Navigating the Highs and Lows of Home Education: Finding Rest in Tough Seasons

by Molly Ashton

I wonder what your immediate reaction is to the word “home education”? Maybe it includes concepts such as fun, relationship, creativity, good stories, rambling nature walks, learning new skills, exciting projects, light bulb moments, adventuring together.

Or, maybe you feel some pressure to be coming up with those words, but in reality it’s hard work, it feels like you’re getting nowhere and you’re exhausted. While I hope most of us have experienced a good amount of the first, I’m guessing I’m not alone in having seasons of feeling overwhelmed by the second.

If this is currently your reality, what can you do about it? Is this the time to quit? Would your children be better off at school? For most of us, this is a resounding no, but I do want to qualify that; each child is unique, as is each family, and you must make the best decision for yourselves and if this is a tentative start at school then please don’t feel any false guilt.

However, the purpose of these few paragraphs is to encourage those of us who continue to home educate our children in those seasons of overwhelm. These thoughts are taken from an amalgamation of a few blog posts and a couple of conference spots, so if you’d like to dig in deeper, head over to

I’ve learnt that the best place to start is simply by acknowledging that life and home education are hard at particular times. This gives us permission to recognise that our feelings and struggles are valid, and to move forward with some practical steps. Acknowledging I am struggling has, for me, involved the painful realisation that I don’t have the capacity I aspire to, my circumstances aren’t as ideal as I’d like them to be and that I need to offload some of the expectations I have of myself or others. A useful picture of this is the Plimsoll line. During the Victorian era, ships would sometimes be overloaded with merchandise and this could cause them to sink at sea. So, a Bristol politician developed a concept to ensure vessels could only be filled to a safe capacity. A line was drawn along the hull of a ship to indicate its maximum load; if filled above this level, it was more likely to sink. I find this is an excellent analogy as to our own capacities. We can only carry a certain amount and when sudden and unwanted circumstances are landed on us, other things may have to be temporarily offloaded. We need to work out what our priorities are for that particular time; I’ve found that these change with each season.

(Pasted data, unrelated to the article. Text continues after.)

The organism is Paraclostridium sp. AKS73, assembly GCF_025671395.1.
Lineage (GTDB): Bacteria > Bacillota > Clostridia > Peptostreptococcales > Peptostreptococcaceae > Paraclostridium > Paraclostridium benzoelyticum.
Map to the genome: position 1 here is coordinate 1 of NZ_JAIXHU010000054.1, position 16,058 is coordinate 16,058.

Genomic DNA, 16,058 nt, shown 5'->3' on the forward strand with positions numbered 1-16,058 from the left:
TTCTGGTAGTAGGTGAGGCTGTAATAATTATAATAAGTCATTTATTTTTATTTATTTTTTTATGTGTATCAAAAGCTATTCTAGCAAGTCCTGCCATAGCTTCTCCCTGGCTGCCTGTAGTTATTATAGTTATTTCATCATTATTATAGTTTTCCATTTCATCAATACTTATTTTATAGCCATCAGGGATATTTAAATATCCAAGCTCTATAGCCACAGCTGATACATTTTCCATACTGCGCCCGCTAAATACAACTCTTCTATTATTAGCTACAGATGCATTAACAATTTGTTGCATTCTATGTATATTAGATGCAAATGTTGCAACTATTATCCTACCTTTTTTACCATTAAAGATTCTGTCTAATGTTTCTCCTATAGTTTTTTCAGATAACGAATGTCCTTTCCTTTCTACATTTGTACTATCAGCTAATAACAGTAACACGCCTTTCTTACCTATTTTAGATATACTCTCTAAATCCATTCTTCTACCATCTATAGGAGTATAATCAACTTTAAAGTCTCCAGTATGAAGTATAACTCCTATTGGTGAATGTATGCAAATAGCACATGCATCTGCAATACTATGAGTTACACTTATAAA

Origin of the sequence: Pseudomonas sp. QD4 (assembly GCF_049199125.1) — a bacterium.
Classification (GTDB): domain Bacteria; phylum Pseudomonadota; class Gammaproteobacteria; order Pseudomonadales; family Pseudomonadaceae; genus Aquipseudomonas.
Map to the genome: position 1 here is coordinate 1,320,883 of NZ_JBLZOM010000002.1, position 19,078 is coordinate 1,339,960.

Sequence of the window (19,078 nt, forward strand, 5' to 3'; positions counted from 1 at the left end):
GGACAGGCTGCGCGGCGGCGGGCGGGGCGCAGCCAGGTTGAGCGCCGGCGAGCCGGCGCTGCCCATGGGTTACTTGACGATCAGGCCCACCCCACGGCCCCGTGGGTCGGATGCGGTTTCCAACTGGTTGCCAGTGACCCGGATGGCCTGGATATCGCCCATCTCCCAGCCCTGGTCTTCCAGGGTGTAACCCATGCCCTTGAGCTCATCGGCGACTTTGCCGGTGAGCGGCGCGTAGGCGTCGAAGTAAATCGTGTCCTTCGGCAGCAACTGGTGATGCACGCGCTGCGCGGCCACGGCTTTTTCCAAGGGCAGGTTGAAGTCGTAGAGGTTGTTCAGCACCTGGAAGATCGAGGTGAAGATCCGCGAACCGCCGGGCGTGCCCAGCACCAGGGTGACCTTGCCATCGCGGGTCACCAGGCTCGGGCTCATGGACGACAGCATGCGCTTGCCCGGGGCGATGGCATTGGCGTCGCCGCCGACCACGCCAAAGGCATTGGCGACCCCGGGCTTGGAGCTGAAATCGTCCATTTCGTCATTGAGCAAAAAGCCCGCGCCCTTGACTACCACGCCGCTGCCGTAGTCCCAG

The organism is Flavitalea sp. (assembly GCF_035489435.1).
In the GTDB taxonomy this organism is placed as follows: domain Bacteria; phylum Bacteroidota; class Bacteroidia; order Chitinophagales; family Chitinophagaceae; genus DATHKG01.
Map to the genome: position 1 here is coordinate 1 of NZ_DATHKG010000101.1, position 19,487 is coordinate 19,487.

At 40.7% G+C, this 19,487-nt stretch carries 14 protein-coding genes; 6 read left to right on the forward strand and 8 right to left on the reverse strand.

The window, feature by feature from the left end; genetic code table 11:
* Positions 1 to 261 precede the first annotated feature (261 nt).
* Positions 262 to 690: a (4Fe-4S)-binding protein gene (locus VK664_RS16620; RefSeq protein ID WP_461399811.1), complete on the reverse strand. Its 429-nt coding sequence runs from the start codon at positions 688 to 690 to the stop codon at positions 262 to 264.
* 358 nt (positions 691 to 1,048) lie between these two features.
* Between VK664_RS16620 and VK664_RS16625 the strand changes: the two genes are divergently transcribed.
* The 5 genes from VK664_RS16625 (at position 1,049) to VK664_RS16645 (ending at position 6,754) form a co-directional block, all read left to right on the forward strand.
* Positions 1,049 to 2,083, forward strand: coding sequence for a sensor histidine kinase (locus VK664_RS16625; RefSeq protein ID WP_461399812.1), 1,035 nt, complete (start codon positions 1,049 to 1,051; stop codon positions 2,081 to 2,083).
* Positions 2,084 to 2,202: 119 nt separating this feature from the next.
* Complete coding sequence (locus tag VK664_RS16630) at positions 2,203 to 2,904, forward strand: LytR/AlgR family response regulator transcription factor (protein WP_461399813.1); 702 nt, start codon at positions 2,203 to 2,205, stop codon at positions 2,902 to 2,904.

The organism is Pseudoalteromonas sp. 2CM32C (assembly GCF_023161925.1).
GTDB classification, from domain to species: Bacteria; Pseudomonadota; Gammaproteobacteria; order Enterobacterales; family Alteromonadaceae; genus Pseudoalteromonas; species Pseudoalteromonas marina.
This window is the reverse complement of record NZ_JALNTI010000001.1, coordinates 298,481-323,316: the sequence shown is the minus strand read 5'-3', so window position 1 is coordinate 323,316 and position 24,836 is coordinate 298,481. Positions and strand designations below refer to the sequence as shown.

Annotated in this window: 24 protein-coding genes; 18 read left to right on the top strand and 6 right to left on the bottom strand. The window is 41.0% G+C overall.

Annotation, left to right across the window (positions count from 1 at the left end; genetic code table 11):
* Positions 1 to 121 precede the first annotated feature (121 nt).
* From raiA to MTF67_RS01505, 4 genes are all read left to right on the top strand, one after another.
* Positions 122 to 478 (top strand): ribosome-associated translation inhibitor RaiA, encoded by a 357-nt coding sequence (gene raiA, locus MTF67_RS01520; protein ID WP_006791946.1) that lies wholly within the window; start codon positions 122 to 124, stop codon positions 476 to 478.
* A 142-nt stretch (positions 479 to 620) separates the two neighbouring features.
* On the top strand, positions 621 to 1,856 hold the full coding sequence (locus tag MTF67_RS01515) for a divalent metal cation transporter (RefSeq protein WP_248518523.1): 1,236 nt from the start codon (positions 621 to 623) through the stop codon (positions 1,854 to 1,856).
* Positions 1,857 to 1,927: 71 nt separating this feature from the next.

It might be that we could avoid ‘home ed overwhelm’ during especially stretching seasons, if we can foresee them and plan accordingly. For example, welcoming a new baby of child into our family, moving house, a period of study or a planned hospital admission all allow us to plan ahead and ensure that our learning workload is manageable. When we moved house, we shelved much of our regular learning and instead threw ourselves into a fun American project. We still have the folders the older two children created and the enjoyment of our studies shines through. I can’t remember if much algebra or grammar was done, but none of them have suffered for it!

What might arguably be the hardest seasons are those which are unforeseen, unwelcome and have no end in sight. These could be gut wrenching anxieties over relationships, finances, or chronic ill health. It could be a difficult work situation or concern about a family member. It might be you are home educating a child with additional needs or a teen struggling with mental health issues. Maybe you feel so drained each morning that you have no capacity for creativity and simply have to fall back on your old habits and routines. You may look at other home educators and feel completely inadequate. I have felt just about all these during the eighteen years we’ve been home educating so let me assure you that you’re not alone and that you can not only get through, but find beauty and grow in strength during these tough seasons.

Finally, it might be that it’s not you, but your child who is struggling. You might feel you are constantly walking a tightrope, trying to balance education with the specific emotional or behavioural needs of your children. Can I assure you there is hope? It may involve a drastic rethink of your ideals and plans. It may involve stripping “regular” education to a bare minimum and focusing on doing life together, learning practical skills and laying solid foundations. For us as a family, these are the four R’s; building Relationship, developing Rhythms, habits and traditions, putting down Roots and growing in Resilience. If this is ‘all’ you can do, is it really enough? In my opinion, absolutely yes!

In conclusion, I have found this ancient piece of wisdom to be profoundly helpful as I consider how to move forward during tough seasons. It is from the book of Jeremiah, in the Bible. I’ve paraphrased it and hope it might help in your decision making, both big and small.

“Stand at the crossroads and look; seek out the ancient, tried and tested pathways, walk slowly and deliberately in them…you don’t need to run. And you will find rest for your weary soul.”

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